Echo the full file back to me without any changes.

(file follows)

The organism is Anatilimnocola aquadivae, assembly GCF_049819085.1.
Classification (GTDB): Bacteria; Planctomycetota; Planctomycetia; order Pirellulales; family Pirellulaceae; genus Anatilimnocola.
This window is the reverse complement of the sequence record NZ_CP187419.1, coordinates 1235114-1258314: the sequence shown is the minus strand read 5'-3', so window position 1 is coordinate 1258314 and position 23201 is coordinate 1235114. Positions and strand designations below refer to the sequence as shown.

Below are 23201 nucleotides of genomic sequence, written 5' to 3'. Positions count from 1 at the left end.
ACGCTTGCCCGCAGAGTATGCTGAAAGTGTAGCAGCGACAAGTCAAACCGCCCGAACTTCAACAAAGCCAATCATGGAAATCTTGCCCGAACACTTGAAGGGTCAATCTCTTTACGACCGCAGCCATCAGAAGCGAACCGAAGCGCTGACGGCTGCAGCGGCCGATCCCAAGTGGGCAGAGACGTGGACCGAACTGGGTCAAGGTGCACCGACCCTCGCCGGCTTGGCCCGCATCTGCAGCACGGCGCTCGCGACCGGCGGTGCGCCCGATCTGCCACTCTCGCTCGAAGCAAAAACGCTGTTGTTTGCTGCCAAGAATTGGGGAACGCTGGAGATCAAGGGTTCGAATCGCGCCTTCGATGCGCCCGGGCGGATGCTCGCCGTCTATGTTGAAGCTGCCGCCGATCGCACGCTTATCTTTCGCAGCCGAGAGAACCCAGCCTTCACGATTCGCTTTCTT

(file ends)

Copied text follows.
The organism is Anatilimnocola aquadivae, assembly GCF_049819085.1.
Classification (GTDB): Bacteria; Planctomycetota; Planctomycetia; order Pirellulales; family Pirellulaceae; genus Anatilimnocola.
This window is the reverse complement of the sequence record NZ_CP187419.1, coordinates 1235114-1258314: the sequence shown is the minus strand read 5'-3', so window position 1 is coordinate 1258314 and position 23201 is coordinate 1235114. Positions and strand designations below refer to the sequence as shown.

Below are 23201 nucleotides of genomic sequence, written 5' to 3'. Positions count from 1 at the left end.
ACGCTTGCCCGCAGAGTATGCTGAAAGTGTAGCAGCGACAAGTCAAACCGCCCGAACTTCAACAAAGCCAATCATGGAAATCTTGCCCGAACACTTGAAGGGTCAATCTCTTTACGACCGCAGCCATCAGAAGCGAACCGAAGCGCTGACGGCTGCAGCGGCCGATCCCAAGTGGGCAGAGACGTGGACCGAACTGGGTCAAGGTGCACCGACCCTCGCCGGCTTGGCCCGCATCTGCAGCACGGCGCTCGCGACCGGCGGTGCGCCCGATCTGCCACTCTCGCTCGAAGCAAAAACGCTGTTGTTTGCTGCCAAGAATTGGGGAACGCTGGAGATCAAGGGTTCGAATCGCGCCTTCGATGCGCCCGGGCGGATGCTCGCCGTCTATGTTGAAGCTGCCGCCGATCGCACGCTTATCTTTCGCAGCCGAGAGAACCCAGCCTTCACGATTCGCTTTCTT